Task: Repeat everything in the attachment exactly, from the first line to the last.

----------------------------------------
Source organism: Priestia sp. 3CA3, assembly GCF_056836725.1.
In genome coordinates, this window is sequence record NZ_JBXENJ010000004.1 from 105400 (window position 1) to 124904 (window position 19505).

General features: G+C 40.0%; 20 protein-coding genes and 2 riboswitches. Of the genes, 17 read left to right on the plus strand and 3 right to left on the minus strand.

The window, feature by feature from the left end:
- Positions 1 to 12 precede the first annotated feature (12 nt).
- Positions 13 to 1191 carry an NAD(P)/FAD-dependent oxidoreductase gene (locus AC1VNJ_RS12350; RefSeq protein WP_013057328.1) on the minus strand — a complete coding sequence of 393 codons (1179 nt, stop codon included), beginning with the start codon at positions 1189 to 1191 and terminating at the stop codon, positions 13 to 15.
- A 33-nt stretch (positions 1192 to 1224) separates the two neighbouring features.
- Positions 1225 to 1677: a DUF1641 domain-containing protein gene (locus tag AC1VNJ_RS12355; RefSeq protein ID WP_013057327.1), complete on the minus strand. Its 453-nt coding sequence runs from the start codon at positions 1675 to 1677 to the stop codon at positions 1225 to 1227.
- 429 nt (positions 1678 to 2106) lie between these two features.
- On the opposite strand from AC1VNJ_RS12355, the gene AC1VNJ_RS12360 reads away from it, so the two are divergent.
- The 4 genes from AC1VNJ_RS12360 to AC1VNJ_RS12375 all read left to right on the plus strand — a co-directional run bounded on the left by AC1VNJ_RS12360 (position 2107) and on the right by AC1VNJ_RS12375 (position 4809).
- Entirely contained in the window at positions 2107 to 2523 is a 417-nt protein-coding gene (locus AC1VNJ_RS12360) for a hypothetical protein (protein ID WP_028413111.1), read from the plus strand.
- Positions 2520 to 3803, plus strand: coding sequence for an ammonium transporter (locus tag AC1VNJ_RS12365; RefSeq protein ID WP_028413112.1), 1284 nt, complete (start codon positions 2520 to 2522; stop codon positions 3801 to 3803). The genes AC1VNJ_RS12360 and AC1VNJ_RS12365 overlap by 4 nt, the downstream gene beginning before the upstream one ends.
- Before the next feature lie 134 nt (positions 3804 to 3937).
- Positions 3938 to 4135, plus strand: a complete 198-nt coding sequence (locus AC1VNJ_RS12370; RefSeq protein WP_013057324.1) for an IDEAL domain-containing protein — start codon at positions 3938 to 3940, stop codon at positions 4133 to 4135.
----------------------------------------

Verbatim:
Source organism: Priestia sp. 3CA3, assembly GCF_056836725.1.
In genome coordinates, this window is sequence record NZ_JBXENJ010000004.1 from 105400 (window position 1) to 124904 (window position 19505).

General features: G+C 40.0%; 20 protein-coding genes and 2 riboswitches. Of the genes, 17 read left to right on the plus strand and 3 right to left on the minus strand.

The window, feature by feature from the left end:
- Positions 1 to 12 precede the first annotated feature (12 nt).
- Positions 13 to 1191 carry an NAD(P)/FAD-dependent oxidoreductase gene (locus AC1VNJ_RS12350; RefSeq protein WP_013057328.1) on the minus strand — a complete coding sequence of 393 codons (1179 nt, stop codon included), beginning with the start codon at positions 1189 to 1191 and terminating at the stop codon, positions 13 to 15.
- A 33-nt stretch (positions 1192 to 1224) separates the two neighbouring features.
- Positions 1225 to 1677: a DUF1641 domain-containing protein gene (locus tag AC1VNJ_RS12355; RefSeq protein ID WP_013057327.1), complete on the minus strand. Its 453-nt coding sequence runs from the start codon at positions 1675 to 1677 to the stop codon at positions 1225 to 1227.
- 429 nt (positions 1678 to 2106) lie between these two features.
- On the opposite strand from AC1VNJ_RS12355, the gene AC1VNJ_RS12360 reads away from it, so the two are divergent.
- The 4 genes from AC1VNJ_RS12360 to AC1VNJ_RS12375 all read left to right on the plus strand — a co-directional run bounded on the left by AC1VNJ_RS12360 (position 2107) and on the right by AC1VNJ_RS12375 (position 4809).
- Entirely contained in the window at positions 2107 to 2523 is a 417-nt protein-coding gene (locus AC1VNJ_RS12360) for a hypothetical protein (protein ID WP_028413111.1), read from the plus strand.
- Positions 2520 to 3803, plus strand: coding sequence for an ammonium transporter (locus tag AC1VNJ_RS12365; RefSeq protein ID WP_028413112.1), 1284 nt, complete (start codon positions 2520 to 2522; stop codon positions 3801 to 3803). The genes AC1VNJ_RS12360 and AC1VNJ_RS12365 overlap by 4 nt, the downstream gene beginning before the upstream one ends.
- Before the next feature lie 134 nt (positions 3804 to 3937).
- Positions 3938 to 4135, plus strand: a complete 198-nt coding sequence (locus AC1VNJ_RS12370; RefSeq protein WP_013057324.1) for an IDEAL domain-containing protein — start codon at positions 3938 to 3940, stop codon at positions 4133 to 4135.